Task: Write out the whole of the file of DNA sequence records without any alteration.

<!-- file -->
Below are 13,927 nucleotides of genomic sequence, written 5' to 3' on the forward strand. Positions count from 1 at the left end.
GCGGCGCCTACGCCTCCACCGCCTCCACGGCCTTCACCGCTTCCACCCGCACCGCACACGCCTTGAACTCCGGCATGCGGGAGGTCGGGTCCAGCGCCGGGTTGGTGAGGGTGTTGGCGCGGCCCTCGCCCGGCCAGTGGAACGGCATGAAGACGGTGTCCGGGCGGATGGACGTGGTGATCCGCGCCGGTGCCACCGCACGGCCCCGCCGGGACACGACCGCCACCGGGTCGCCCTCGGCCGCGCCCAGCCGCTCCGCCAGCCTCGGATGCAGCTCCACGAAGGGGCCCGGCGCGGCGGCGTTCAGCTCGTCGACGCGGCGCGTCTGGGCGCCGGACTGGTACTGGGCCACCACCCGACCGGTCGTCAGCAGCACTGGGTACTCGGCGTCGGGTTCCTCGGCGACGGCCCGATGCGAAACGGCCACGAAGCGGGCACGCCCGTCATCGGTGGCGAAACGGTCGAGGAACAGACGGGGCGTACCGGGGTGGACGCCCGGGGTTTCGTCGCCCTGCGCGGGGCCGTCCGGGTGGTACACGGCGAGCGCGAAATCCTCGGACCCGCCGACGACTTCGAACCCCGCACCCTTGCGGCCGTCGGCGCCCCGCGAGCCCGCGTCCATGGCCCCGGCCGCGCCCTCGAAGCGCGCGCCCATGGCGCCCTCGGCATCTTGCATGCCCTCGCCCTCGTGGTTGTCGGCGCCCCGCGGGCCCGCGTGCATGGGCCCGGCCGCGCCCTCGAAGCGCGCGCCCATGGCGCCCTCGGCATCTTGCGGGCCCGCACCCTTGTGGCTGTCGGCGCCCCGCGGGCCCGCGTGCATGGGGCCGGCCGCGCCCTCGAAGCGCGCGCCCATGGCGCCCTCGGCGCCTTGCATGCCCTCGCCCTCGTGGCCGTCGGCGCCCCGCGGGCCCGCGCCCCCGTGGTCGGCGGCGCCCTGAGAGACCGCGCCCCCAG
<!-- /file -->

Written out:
Below are 13,927 nucleotides of genomic sequence, written 5' to 3' on the forward strand. Positions count from 1 at the left end.
GCGGCGCCTACGCCTCCACCGCCTCCACGGCCTTCACCGCTTCCACCCGCACCGCACACGCCTTGAACTCCGGCATGCGGGAGGTCGGGTCCAGCGCCGGGTTGGTGAGGGTGTTGGCGCGGCCCTCGCCCGGCCAGTGGAACGGCATGAAGACGGTGTCCGGGCGGATGGACGTGGTGATCCGCGCCGGTGCCACCGCACGGCCCCGCCGGGACACGACCGCCACCGGGTCGCCCTCGGCCGCGCCCAGCCGCTCCGCCAGCCTCGGATGCAGCTCCACGAAGGGGCCCGGCGCGGCGGCGTTCAGCTCGTCGACGCGGCGCGTCTGGGCGCCGGACTGGTACTGGGCCACCACCCGACCGGTCGTCAGCAGCACTGGGTACTCGGCGTCGGGTTCCTCGGCGACGGCCCGATGCGAAACGGCCACGAAGCGGGCACGCCCGTCATCGGTGGCGAAACGGTCGAGGAACAGACGGGGCGTACCGGGGTGGACGCCCGGGGTTTCGTCGCCCTGCGCGGGGCCGTCCGGGTGGTACACGGCGAGCGCGAAATCCTCGGACCCGCCGACGACTTCGAACCCCGCACCCTTGCGGCCGTCGGCGCCCCGCGAGCCCGCGTCCATGGCCCCGGCCGCGCCCTCGAAGCGCGCGCCCATGGCGCCCTCGGCATCTTGCATGCCCTCGCCCTCGTGGTTGTCGGCGCCCCGCGGGCCCGCGTGCATGGGCCCGGCCGCGCCCTCGAAGCGCGCGCCCATGGCGCCCTCGGCATCTTGCGGGCCCGCACCCTTGTGGCTGTCGGCGCCCCGCGGGCCCGCGTGCATGGGGCCGGCCGCGCCCTCGAAGCGCGCGCCCATGGCGCCCTCGGCGCCTTGCATGCCCTCGCCCTCGTGGCCGTCGGCGCCCCGCGGGCCCGCGCCCCCGTGGTCGGCGGCGCCCTGAGAGACCGCGCCCCCAG